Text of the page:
- - Sunday, April 15, 2012


Technology is politically and ideologically neutral.

It would be comforting to believe that increasing levels of technology alone could solve social and political problems and make the world a better place. But history has proved that false, alas, again and again. When German scientists, with their traditional leadership in chemistry, invented a gas to slaughter Jews more efficiently in Nazi death camp “showers,” we got more proof.

The complexities of technology present opportunities, which may or may not be used for moral or utilitarian purposes.

We are in the throes of another test, were one needed, of the phenomenon. North Korea, an unprecedentedly cruel and retrogressive regime, is trying to preserve its existence with technologically advanced weapons of mass destruction. With such weapons, it could continue to blackmail the world into tolerating - and even supporting - its existence, if in no other way than by feeding its starving population.

Surely, even in their irrationality, Pyongyang’s desperate leaders recognize that their regime is on the cusp of implosion. In a relatively small country (perhaps even fewer than outside estimates of 25 million), at least 1 percent of the population is incarcerated under conditions more than matching any horror in Nazi Germany or Soviet Russia. It seems unlikely over time that mass undernourishment - a near decade of famine in the 1990s may have taken as many as 3.5 million lives - would not affect the human reservoir for the world’s fourth-largest army, which has more than 1 million men. (North Korean children are a head shorter than their South Korean counterparts, only one obvious manifestation of their deprivation.)

But Pyongyang at the moment confronts the rest of the world with a huge dilemma. North Korea probably will go on to test new nuclear weapons - almost a political requirement “to save face” for the inexperienced nominal leader, Kim Jong-un, after the abysmal failure of last week’s missile test. But there is no stability for a regime that cannot feed its people while diverting resources to such extravagant technological misadventures.

Next door in China, Pyongyang’s only ally, the one-party dictatorship’s unprecedented economic progress has led to a crisis wherein corrupt leaders - purportedly representing conflicting ideologies - are brawling. Having introduced digital communications, the leadership experienced a breakdown this month of its incredibly elaborate effort to control public participation and expression. At this writing, it is still not clear why Chinese websites were knocked off temporarily, even though official government media announced purging tens of thousands of netizens and some websites.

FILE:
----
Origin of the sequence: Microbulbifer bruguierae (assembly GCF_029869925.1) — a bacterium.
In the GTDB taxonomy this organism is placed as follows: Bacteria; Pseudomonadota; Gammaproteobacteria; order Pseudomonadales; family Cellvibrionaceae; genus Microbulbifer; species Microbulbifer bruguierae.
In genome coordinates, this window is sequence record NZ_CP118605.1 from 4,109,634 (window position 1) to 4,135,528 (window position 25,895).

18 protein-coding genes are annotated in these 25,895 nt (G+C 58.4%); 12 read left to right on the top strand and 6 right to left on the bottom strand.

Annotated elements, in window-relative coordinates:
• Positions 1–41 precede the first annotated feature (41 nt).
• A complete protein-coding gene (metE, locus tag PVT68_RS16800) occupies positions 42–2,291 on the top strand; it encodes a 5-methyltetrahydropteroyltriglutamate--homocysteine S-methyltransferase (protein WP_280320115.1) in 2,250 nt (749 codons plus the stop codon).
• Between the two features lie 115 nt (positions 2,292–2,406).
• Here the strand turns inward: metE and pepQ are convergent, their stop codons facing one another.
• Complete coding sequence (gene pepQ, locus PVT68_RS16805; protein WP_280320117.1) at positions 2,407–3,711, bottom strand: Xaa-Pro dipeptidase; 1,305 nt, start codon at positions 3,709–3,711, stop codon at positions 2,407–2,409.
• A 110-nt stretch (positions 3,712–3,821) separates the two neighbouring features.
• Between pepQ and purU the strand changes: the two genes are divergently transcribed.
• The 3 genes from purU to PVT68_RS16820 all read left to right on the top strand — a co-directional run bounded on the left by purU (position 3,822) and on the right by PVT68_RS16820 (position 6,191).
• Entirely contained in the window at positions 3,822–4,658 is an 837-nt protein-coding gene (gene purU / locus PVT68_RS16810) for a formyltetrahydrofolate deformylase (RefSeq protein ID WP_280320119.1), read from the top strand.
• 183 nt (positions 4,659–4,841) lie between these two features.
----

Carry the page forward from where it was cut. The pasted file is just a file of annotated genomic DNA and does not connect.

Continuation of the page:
But the successful application of the latest technology clearly has not solved the problem of how to guide a fifth of the world’s population into a rapidly changing environment. Nor has it stifled calls for a more just if not a free society. It seems unlikely that the Communist Party leadership, scheduled for an overhaul this fall, will be able to put the increasingly vocal Internet dissent back into the box. Then what?

The danger for the rest of the world, of course, is that these regimes - even with borrowed and stolen foreign technology - will be unable to solve their domestic problems within the narrow politics they have chosen.

Unfortunately, North Korea holds South Korea’s cosmopolitan society hostage: Greater Seoul, with a fourth of that country’s 50 million people, is within range of Pyongyang’s aging artillery. Only incredible restraint by a conservative South Korean government to a series of North Korean provocations has prevented another war on the peninsula.

Similarly, Beijing’s rapidly growing capacity for military technology becomes an increasing threat as China enters a period of complex challenges. The country must provide for a rapidly aging population in a depressed world economy no longer able to afford it unlimited opportunities. Chauvinist rhetoric and occasional provocative acts also have characterized China’s military, and the once organic relationship between the Communist Party and a technologically advanced military no longer guarantees cautious civilian dominance.

As the U.S. moves toward elections this fall, it is increasingly self-evident that the dangerous world in which we live is growing even more precarious. American technological leadership, however much eroded in a time of straitened resources, is more necessary than ever. But it will take more than technology to meet these challenges. Bold strategies, such as sanctions on Chinese banks that support North Korea’s economy like those that proved so effective in ending Pyongyang’s currency counterfeiting in Macau, may be a necessity.

Sol Sanders, a veteran international correspondent, writes weekly on the intersection of politics, business and economics. He can be reached at solsanders@cox.net and blogs at www.yeoldecrabb.wordpress.com.



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